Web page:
Even if the proposal could be modified so that the costs of the new school are in accordance with Board Policy 6171, which is improbable, money and time would still be better directed toward solving the numerous other pressing problems in the district, like Gunn’s ineffective advisory system, oversized classes, limited access to project-based learning and the achievement gap — the discrepancy in academic performance between socio-economically advantaged and disadvantaged students. Overcrowding is certainly an issue, but it is not the only one. The district needs to prioritize.

    Although it may not seem so, the opening of a new high school with the lottery system could create a socio-economic inequality that we see in the district’s other lottery schools, Ohlone Elementary and Hoover Elementary Schools. On average, 8.95% of students in the district’s elementary schools are socio-economically disadvantaged, according to the most recent School Accountability Report Cards, compared to the significantly lower 3.5% at Ohlone, and 5.1% at Hoover. A lottery system theoretically ensures equal opportunity for all students, but realistically speaking, current and past trends show that less socio-economically disadvantaged students will apply than what should be considered equal. The district should avoid pursuing a project that could potentially exacerbate the achievement gap.

    Additionally, the proposed high school would be able to hold about 400-600 students, which, considering the amount of money that would have to be spent, is a negligible dent in the projected maximum of 4100 high school students districtwide. Since the school would be so much smaller than both Paly and Gunn, enrollment would likely have to be determined through a lottery system. It seems contrary to the goals of the district to spend disproportionate amounts of money on a venture that only stands to benefit a select few.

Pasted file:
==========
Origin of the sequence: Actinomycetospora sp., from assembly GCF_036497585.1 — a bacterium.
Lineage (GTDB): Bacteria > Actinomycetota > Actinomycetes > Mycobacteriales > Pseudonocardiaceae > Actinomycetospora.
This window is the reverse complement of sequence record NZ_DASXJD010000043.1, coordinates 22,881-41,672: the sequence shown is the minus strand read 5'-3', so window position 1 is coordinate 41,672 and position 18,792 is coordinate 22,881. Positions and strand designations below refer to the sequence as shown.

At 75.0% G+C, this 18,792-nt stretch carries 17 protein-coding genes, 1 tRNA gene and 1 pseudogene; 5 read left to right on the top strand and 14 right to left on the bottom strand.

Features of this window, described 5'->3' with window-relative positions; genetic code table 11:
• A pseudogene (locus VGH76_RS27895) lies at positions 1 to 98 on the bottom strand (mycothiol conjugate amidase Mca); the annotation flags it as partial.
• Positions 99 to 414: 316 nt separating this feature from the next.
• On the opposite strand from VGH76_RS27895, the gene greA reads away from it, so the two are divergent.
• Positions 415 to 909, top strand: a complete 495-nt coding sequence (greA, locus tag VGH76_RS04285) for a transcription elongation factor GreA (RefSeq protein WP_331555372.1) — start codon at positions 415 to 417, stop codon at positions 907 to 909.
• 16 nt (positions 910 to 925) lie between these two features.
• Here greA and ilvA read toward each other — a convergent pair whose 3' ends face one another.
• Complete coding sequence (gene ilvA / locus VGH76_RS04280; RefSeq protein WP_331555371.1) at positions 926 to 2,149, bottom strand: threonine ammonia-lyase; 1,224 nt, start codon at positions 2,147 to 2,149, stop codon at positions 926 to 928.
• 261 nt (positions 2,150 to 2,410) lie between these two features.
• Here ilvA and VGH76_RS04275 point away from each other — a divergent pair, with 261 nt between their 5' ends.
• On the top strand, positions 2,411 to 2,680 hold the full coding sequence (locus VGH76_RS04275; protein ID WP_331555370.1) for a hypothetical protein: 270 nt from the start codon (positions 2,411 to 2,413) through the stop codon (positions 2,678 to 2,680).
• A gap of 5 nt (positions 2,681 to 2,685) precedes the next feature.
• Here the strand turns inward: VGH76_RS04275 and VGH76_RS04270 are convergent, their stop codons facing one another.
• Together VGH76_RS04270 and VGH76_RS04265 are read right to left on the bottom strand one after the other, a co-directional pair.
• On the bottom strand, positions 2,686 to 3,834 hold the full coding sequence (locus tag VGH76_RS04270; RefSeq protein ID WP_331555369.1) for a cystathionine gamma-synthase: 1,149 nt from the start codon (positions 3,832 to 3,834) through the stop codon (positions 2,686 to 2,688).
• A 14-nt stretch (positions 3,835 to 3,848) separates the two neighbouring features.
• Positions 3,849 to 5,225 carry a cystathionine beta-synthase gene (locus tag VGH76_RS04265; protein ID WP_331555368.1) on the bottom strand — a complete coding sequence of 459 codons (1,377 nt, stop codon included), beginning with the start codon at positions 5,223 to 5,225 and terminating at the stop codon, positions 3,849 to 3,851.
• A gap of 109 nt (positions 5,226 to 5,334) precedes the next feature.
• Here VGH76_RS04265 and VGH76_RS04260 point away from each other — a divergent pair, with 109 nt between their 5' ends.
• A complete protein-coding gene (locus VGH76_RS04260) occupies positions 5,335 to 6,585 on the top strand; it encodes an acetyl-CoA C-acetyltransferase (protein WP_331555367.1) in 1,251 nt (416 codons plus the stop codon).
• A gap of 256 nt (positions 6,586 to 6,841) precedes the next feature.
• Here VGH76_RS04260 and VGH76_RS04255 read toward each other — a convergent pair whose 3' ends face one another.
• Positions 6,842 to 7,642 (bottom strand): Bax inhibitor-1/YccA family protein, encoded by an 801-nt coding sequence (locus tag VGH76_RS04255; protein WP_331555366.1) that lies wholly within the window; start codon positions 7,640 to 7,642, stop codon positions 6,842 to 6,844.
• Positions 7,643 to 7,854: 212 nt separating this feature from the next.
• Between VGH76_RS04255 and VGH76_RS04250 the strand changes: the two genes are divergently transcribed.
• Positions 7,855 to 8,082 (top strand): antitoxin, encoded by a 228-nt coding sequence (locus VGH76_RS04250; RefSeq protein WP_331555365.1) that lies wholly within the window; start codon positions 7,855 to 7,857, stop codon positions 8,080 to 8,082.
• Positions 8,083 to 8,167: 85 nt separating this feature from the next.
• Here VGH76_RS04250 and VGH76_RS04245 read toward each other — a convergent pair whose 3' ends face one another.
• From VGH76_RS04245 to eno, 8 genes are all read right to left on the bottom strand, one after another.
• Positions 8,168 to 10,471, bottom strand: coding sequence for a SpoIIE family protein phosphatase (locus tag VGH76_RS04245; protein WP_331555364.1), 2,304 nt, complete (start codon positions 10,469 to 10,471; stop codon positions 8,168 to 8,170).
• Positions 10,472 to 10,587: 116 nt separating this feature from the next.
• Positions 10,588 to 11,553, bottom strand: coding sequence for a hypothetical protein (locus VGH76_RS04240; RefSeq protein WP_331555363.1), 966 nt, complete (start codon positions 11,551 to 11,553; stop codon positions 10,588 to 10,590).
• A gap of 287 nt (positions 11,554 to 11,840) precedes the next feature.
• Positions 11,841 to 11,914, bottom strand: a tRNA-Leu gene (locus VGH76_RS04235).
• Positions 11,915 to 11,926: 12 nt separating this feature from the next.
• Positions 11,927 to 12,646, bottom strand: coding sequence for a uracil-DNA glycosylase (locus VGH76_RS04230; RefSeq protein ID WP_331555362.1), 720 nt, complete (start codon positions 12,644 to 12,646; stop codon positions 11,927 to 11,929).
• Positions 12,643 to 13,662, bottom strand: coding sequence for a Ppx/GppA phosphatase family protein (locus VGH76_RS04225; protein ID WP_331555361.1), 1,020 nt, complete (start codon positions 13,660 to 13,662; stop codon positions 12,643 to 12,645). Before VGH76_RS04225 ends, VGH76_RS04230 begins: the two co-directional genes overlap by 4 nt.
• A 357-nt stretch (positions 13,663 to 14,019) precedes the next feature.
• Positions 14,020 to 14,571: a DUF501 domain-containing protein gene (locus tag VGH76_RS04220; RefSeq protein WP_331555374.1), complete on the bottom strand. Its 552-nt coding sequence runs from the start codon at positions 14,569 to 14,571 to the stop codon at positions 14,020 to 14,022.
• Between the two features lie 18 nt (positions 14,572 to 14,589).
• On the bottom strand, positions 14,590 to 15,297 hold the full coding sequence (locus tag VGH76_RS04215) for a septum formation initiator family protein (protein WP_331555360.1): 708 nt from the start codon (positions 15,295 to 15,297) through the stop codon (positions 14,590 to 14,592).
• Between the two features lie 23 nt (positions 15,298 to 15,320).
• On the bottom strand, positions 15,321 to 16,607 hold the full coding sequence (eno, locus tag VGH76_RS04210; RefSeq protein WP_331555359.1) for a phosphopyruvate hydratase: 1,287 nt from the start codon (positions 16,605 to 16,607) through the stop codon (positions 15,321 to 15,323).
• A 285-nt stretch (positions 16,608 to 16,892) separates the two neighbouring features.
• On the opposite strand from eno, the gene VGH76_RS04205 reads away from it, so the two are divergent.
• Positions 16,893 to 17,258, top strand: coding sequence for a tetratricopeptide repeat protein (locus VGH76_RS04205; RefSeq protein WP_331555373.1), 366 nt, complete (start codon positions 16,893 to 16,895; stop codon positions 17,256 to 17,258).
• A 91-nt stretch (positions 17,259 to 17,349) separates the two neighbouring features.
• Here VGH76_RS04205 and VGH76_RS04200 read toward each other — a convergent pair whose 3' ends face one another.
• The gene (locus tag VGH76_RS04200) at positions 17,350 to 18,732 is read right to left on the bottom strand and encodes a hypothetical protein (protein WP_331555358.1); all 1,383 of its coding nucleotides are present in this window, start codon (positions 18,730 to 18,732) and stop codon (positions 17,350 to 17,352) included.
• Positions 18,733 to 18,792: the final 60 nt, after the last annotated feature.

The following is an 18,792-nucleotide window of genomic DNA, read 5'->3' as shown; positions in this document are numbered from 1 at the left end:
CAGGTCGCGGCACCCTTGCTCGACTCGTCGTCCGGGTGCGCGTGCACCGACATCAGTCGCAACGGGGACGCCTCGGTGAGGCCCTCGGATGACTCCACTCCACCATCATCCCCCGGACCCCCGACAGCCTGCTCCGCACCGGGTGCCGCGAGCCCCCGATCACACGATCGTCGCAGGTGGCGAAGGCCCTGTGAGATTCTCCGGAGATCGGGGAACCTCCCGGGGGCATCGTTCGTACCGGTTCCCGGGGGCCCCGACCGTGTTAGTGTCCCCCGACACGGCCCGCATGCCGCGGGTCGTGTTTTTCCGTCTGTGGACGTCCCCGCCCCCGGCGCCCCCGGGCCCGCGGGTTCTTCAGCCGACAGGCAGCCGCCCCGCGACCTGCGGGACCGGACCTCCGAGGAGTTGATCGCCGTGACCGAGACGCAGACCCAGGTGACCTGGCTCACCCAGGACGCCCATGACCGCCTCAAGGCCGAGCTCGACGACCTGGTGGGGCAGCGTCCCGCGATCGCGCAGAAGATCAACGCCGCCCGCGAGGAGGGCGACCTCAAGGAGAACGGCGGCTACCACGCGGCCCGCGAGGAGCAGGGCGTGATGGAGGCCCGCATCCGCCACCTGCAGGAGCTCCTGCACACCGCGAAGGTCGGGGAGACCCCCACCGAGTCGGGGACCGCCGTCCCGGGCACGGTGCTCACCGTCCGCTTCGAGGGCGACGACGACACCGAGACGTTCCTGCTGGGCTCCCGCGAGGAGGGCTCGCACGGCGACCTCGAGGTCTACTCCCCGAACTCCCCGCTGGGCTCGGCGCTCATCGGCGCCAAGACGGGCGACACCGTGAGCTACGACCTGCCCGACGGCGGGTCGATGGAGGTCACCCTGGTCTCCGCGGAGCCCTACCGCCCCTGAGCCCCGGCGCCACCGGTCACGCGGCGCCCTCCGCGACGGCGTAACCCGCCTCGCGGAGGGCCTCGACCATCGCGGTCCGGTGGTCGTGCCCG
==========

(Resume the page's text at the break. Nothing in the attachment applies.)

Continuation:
Building a new high school entirely is impractical at this point in time, but it is possible that in the next several years, the increase in student population necessitates opening another campus. If the district goes down this path, the new school should be similar to Paly and Gunn in regards to its structure and course offerings, rather than an exclusively project-based learning school.

    Proponents for the new school argue that many students feel disconnected from their learning, and are looking for a more personal education experience which can be provided at a new school. Although it is true that 5% of students at Paly and 9% of students at Gunn have little to no engagement in learning according to a survey by the school board in cooperation with Stanford, it would be significantly more cost efficient to create more non-traditional, project-based learning opportunities at the current schools. The district can explore creating additional programs similar to the Social Justice Pathway or the Sports Career Pathway that provide students with a more personalized learning experience, while increasing innovative educational opportunities for all students. At the same time, creating more of such pathways would draw students out of traditional classes, and effectively lessen class sizes.

    We should be directing our time and energy toward enhancing the learning experience for the entire student body, rather than getting swept up in the novelty of a specialty school that will serve only a small sector of the population.